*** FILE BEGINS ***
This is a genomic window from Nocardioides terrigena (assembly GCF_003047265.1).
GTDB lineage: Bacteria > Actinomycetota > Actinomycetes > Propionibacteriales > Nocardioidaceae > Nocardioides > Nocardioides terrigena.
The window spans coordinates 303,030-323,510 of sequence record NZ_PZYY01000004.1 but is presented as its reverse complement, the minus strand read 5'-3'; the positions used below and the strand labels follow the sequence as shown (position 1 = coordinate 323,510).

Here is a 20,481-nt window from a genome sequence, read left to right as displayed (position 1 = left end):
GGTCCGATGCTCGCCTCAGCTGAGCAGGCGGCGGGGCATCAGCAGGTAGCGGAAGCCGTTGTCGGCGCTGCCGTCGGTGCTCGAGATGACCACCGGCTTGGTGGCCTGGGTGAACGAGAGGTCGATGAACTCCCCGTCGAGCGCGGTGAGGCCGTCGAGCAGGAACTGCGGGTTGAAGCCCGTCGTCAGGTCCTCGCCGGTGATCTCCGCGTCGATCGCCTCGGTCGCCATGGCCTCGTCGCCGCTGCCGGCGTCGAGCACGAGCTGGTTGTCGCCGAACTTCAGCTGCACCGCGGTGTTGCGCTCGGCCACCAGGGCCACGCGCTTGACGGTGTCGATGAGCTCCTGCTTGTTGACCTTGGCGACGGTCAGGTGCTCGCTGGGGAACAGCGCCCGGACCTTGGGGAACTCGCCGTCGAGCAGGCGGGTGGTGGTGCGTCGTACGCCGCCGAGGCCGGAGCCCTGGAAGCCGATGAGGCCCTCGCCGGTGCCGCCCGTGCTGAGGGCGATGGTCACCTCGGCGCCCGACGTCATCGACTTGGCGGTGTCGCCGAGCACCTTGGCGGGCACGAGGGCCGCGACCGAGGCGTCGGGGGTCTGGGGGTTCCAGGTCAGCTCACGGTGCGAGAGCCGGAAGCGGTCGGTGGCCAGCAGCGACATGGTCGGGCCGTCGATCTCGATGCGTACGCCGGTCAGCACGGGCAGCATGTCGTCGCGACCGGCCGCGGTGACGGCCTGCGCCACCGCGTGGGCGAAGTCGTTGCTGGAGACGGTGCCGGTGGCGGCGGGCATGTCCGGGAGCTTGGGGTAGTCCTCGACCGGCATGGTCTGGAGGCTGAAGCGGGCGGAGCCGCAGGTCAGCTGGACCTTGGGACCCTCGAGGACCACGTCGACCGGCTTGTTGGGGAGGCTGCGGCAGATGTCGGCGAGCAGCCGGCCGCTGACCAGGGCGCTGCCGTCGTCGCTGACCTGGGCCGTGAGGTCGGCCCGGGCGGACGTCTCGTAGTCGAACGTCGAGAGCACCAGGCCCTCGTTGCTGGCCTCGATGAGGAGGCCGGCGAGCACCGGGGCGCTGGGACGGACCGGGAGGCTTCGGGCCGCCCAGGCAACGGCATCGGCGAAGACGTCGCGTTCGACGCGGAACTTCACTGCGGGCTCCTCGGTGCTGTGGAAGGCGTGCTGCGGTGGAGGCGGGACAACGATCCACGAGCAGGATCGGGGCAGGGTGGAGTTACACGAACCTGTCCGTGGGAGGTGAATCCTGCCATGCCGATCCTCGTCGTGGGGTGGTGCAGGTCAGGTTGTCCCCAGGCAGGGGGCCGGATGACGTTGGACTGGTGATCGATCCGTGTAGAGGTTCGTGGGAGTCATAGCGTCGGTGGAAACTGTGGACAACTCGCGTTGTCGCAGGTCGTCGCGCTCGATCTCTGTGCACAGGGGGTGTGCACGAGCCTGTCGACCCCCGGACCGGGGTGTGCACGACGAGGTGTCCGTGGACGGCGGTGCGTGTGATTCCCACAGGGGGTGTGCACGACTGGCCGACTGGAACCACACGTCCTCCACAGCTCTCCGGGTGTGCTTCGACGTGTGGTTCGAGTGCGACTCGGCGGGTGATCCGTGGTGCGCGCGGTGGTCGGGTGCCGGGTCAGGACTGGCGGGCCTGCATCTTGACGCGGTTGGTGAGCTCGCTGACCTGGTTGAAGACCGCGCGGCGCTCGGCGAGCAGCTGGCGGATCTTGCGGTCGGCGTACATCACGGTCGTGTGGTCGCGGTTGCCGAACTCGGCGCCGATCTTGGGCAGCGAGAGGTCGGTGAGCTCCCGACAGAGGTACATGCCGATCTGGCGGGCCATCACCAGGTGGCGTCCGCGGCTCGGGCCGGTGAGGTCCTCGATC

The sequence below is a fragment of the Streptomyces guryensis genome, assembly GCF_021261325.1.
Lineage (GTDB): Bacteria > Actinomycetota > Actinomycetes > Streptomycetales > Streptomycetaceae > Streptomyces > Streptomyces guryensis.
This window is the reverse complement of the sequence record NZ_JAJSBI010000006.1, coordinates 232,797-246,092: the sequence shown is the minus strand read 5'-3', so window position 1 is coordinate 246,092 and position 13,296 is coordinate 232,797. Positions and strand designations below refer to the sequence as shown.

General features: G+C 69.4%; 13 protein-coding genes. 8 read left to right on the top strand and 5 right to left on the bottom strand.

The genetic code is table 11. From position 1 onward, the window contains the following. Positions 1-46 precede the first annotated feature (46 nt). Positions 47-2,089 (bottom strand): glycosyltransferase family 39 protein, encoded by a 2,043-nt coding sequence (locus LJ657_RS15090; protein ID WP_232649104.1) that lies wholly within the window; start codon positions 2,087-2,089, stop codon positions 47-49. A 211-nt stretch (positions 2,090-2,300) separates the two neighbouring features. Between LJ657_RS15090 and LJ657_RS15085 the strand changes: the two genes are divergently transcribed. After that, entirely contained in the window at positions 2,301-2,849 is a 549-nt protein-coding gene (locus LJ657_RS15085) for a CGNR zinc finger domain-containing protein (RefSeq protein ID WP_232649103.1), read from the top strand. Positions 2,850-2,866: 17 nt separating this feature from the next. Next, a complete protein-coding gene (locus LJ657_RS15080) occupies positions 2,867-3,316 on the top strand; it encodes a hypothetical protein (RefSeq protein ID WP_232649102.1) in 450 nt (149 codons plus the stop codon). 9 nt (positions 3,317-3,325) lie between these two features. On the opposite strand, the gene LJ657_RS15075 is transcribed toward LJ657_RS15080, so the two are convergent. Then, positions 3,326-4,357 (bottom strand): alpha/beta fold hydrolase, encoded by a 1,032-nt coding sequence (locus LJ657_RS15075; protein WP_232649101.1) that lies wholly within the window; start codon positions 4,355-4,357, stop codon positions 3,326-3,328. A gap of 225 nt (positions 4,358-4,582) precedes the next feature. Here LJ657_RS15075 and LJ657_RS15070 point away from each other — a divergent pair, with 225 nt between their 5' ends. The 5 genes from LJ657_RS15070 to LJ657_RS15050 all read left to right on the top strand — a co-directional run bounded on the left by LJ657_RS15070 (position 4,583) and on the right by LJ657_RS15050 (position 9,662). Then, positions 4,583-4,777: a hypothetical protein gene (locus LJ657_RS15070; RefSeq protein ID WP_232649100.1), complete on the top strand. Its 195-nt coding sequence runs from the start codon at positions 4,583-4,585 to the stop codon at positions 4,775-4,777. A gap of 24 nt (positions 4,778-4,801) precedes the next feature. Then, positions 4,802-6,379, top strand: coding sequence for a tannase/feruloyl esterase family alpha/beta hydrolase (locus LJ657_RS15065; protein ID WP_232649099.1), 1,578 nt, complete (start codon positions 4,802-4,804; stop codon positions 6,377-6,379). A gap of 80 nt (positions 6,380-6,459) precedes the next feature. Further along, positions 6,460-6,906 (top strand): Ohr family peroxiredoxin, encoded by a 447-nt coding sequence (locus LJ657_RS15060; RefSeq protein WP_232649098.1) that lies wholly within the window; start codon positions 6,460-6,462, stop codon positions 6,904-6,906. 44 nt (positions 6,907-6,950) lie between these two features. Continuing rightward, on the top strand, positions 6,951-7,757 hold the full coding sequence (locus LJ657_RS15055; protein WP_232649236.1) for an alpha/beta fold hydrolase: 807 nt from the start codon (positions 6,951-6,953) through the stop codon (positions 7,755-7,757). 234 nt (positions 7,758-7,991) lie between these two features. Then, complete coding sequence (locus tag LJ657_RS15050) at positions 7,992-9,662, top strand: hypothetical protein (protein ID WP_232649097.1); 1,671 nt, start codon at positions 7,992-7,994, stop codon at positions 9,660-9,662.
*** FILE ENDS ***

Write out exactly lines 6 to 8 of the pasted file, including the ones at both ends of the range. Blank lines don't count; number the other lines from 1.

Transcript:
The sequence below is a fragment of the Streptomyces guryensis genome, assembly GCF_021261325.1.
Lineage (GTDB): Bacteria > Actinomycetota > Actinomycetes > Streptomycetales > Streptomycetaceae > Streptomyces > Streptomyces guryensis.
This window is the reverse complement of the sequence record NZ_JAJSBI010000006.1, coordinates 232,797-246,092: the sequence shown is the minus strand read 5'-3', so window position 1 is coordinate 246,092 and position 13,296 is coordinate 232,797. Positions and strand designations below refer to the sequence as shown.